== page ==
IGF 2022 WS #52 De-platforming as Censorship Means in the Digital Era

Organizer 1: Civil Society, Eastern European Group
Organizer 2: Civil Society, Eastern European Group
Organizer 3: Civil Society, Eastern European Group

Speaker 1: Amir Alaoui, Civil Society, African Group
Speaker 2: Nayla Abi Karam, Civil Society, Asia-Pacific Group
Speaker 3: Chahrazed Saadi, Private Sector, African Group
Speaker 4: Anna Starkova, Government, Eastern European Group
Speaker 5: Charlemagne Tomavo, Civil Society, African Group


Round Table - Circle - 90 Min

Policy Question(s)

1. Do content moderation and de-platforming in particular actually help fight extremism and prevent verbal and physical violence, or does it instead feature exclusion and digital space fragmentation?
2. Who is being targeted most by de-platforming, canceling, and other means of digital censorship?
3. What is being moderated on the Internet? Explicit definition and delimitation criteria of the harmful and malware content.
4. How to design mechanisms capable of mitigating the moderator’s bias and ensuring the moderator’s impartiality?
5. Devising transparent and holistic guidelines for social media and digital services users: freedom of speech vis-à-vis hate speech.
6. Enforcing external unified social media regulations: could the state be an effective arbitrator?

Connection with previous Messages: Message 1. Economic and Social Inclusion and Human Rights
• Policies implemented by Internet platforms to deal with harmful online content need to be transparent, acknowledge the limits of automated content moderation, and ensure a proper balance with the right to freedom of expression.
• To ensure that human rights are enforced and upheld in the digital space, a careful reflection is needed on how technology serves humanity, as opposed to simply putting in place safeguards around the edges and waiting until harms occur. States’ duty to prevent potential harm of human rights (e.g., through regulation and enforcement) needs to be complemented with (a) effective access to remedy when people are victims of human rights violation, and (b) responsibility on the part of relevant actors in integrating human rights due diligence and impact assessments throughout the entire life cycle of a technology.

Message 2. Universal Access and Meaningful Connectivity
• Ensuring that all people everywhere have meaningful and sustainable access to the Internet must be a priority. Access to the open Internet is key for bridging the digital divide, as well as fostering democracy and human rights.
Message 3. Emerging Regulation: Market Structure, Content Data and Consumer Rights and Protection
• In the debate on digital sovereignty and digital autonomy, more focus needs to be placed on the individual autonomy of Internet users within the digital realm.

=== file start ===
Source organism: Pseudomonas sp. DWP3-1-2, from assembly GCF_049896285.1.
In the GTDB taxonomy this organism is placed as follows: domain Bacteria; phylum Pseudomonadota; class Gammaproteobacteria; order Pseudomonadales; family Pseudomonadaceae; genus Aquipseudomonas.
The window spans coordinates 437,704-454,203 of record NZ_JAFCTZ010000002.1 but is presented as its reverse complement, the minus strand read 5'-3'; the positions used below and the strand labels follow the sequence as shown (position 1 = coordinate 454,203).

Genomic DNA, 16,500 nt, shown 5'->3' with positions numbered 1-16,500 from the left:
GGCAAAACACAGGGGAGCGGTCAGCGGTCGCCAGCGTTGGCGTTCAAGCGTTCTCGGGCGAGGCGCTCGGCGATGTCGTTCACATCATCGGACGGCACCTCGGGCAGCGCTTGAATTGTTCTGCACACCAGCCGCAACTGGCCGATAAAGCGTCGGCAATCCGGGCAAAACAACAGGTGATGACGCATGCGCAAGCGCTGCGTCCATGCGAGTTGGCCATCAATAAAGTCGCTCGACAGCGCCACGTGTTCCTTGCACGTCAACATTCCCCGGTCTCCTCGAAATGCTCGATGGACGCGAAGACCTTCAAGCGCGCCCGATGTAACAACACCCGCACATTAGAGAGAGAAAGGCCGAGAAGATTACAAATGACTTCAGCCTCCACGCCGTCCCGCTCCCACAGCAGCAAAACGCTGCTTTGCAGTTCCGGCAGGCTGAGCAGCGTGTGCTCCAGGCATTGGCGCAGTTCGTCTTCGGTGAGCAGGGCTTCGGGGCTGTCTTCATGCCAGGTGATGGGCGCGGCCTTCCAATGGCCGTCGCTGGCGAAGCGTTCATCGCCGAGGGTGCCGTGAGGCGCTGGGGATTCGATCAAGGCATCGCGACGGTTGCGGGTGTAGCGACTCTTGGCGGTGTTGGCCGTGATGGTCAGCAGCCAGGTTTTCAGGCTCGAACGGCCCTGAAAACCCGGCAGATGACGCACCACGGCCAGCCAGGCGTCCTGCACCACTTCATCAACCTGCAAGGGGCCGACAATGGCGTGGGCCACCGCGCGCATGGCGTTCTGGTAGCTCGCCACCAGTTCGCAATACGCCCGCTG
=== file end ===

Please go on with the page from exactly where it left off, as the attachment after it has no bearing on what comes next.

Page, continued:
Message 5. Inclusive Internet Ecosystems and Digital Cooperation
• While the Internet contributes to social, cultural and economic growth, questions of governance, accountability, misuse, trust and access still exist. As the Internet cannot be dealt with from a one-dimensional perspective, collaborative, equitable and inclusive Internet governance is imperative and requires well-structured coordination and consolidation.

Message 6. Trust, Security, and Stability
• Neutrality holds significant potential as a force for stability in cyberspace and - in times of lively global discussions - can advance the understanding of key conditions for implementing rules of responsible behaviour. Greater clarity about state views, which have been the traditional focus under the law of neutrality, has the capacity to create safe spaces for non-state actors that assist vulnerable groups.
• A responsible use of AI algorithms ensures the preservation of human rights and avoids biases that intensify inequality. Policies to deal with misuses should be developed where needed.


9. Industry, Innovation and Infrastructure

Targets: De-platforming and unconditional bans not simply raise a serious question of whether the freedom of the press is being observed but also create information bubbles. Essentially, these are tools of alienation and cutting off from the interoperable global digital space used to deny individuals access to social media and video hosting platforms. It significantly reduces one’s ability to rely on the globally interconnected Internet infrastructure, thus forcing users to shift to the national Internet services and digital platforms, substituting the international ones and consequently increasing the Internet fragmentation following the patterns of the national borders in the digital dimension. Therefore, along with the Internet fragmentation process, the UN SDG 9 “Build resilient infrastructure, promote sustainable industrialization and foster innovation” comes under fire and is being compromised.


The Internet infrastructure has long been considered a neutral foundation, on which the debates on various social, economic, and political issues could take place independent of the companies’ and states’ stances on the discussed topics.